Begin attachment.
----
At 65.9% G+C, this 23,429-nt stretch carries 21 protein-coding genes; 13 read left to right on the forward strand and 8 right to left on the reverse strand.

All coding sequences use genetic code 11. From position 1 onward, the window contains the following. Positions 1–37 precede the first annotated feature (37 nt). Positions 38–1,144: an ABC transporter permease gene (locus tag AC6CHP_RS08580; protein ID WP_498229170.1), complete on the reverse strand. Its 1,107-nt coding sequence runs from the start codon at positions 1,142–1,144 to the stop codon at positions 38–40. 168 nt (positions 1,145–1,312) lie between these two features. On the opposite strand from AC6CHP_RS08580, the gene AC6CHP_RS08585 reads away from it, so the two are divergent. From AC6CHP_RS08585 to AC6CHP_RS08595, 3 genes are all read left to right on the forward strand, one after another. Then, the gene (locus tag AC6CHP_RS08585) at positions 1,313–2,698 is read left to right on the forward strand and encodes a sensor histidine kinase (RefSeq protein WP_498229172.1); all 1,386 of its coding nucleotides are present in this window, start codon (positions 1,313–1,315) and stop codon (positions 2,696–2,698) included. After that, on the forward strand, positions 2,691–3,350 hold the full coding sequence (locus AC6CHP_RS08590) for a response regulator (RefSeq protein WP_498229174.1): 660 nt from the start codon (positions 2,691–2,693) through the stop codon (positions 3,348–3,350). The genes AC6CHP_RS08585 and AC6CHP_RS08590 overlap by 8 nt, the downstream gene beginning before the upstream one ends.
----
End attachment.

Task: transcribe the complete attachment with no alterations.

At 65.9% G+C, this 23,429-nt stretch carries 21 protein-coding genes; 13 read left to right on the forward strand and 8 right to left on the reverse strand.

All coding sequences use genetic code 11. From position 1 onward, the window contains the following. Positions 1–37 precede the first annotated feature (37 nt). Positions 38–1,144: an ABC transporter permease gene (locus tag AC6CHP_RS08580; protein ID WP_498229170.1), complete on the reverse strand. Its 1,107-nt coding sequence runs from the start codon at positions 1,142–1,144 to the stop codon at positions 38–40. 168 nt (positions 1,145–1,312) lie between these two features. On the opposite strand from AC6CHP_RS08580, the gene AC6CHP_RS08585 reads away from it, so the two are divergent. From AC6CHP_RS08585 to AC6CHP_RS08595, 3 genes are all read left to right on the forward strand, one after another. Then, the gene (locus tag AC6CHP_RS08585) at positions 1,313–2,698 is read left to right on the forward strand and encodes a sensor histidine kinase (RefSeq protein WP_498229172.1); all 1,386 of its coding nucleotides are present in this window, start codon (positions 1,313–1,315) and stop codon (positions 2,696–2,698) included. After that, on the forward strand, positions 2,691–3,350 hold the full coding sequence (locus AC6CHP_RS08590) for a response regulator (RefSeq protein WP_498229174.1): 660 nt from the start codon (positions 2,691–2,693) through the stop codon (positions 3,348–3,350). The genes AC6CHP_RS08585 and AC6CHP_RS08590 overlap by 8 nt, the downstream gene beginning before the upstream one ends.